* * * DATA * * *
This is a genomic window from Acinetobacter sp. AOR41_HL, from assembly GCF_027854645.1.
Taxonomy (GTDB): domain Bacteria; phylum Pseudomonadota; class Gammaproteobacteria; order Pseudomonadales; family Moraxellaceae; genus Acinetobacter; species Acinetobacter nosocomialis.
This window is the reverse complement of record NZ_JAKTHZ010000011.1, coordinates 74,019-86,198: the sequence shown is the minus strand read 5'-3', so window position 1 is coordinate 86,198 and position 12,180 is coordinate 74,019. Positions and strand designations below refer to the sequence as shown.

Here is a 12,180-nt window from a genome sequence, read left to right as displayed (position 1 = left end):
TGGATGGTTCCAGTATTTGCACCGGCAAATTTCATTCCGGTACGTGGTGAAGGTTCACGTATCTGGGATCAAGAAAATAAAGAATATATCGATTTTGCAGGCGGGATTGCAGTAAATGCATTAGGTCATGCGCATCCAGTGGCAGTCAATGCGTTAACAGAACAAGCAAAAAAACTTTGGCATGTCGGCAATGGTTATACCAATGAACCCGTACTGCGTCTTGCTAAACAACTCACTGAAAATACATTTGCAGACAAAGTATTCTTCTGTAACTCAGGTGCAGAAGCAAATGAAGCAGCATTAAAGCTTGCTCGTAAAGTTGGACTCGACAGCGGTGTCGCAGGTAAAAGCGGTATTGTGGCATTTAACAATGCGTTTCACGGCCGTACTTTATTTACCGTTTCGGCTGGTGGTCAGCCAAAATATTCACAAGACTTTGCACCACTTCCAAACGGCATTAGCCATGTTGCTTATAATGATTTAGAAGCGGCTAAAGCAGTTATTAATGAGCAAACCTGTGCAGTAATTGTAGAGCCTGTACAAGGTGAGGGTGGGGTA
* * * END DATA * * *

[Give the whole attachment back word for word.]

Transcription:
This is a genomic window from Acinetobacter sp. AOR41_HL, from assembly GCF_027854645.1.
Taxonomy (GTDB): domain Bacteria; phylum Pseudomonadota; class Gammaproteobacteria; order Pseudomonadales; family Moraxellaceae; genus Acinetobacter; species Acinetobacter nosocomialis.
This window is the reverse complement of record NZ_JAKTHZ010000011.1, coordinates 74,019-86,198: the sequence shown is the minus strand read 5'-3', so window position 1 is coordinate 86,198 and position 12,180 is coordinate 74,019. Positions and strand designations below refer to the sequence as shown.

Here is a 12,180-nt window from a genome sequence, read left to right as displayed (position 1 = left end):
TGGATGGTTCCAGTATTTGCACCGGCAAATTTCATTCCGGTACGTGGTGAAGGTTCACGTATCTGGGATCAAGAAAATAAAGAATATATCGATTTTGCAGGCGGGATTGCAGTAAATGCATTAGGTCATGCGCATCCAGTGGCAGTCAATGCGTTAACAGAACAAGCAAAAAAACTTTGGCATGTCGGCAATGGTTATACCAATGAACCCGTACTGCGTCTTGCTAAACAACTCACTGAAAATACATTTGCAGACAAAGTATTCTTCTGTAACTCAGGTGCAGAAGCAAATGAAGCAGCATTAAAGCTTGCTCGTAAAGTTGGACTCGACAGCGGTGTCGCAGGTAAAAGCGGTATTGTGGCATTTAACAATGCGTTTCACGGCCGTACTTTATTTACCGTTTCGGCTGGTGGTCAGCCAAAATATTCACAAGACTTTGCACCACTTCCAAACGGCATTAGCCATGTTGCTTATAATGATTTAGAAGCGGCTAAAGCAGTTATTAATGAGCAAACCTGTGCAGTAATTGTAGAGCCTGTACAAGGTGAGGGTGGGGTA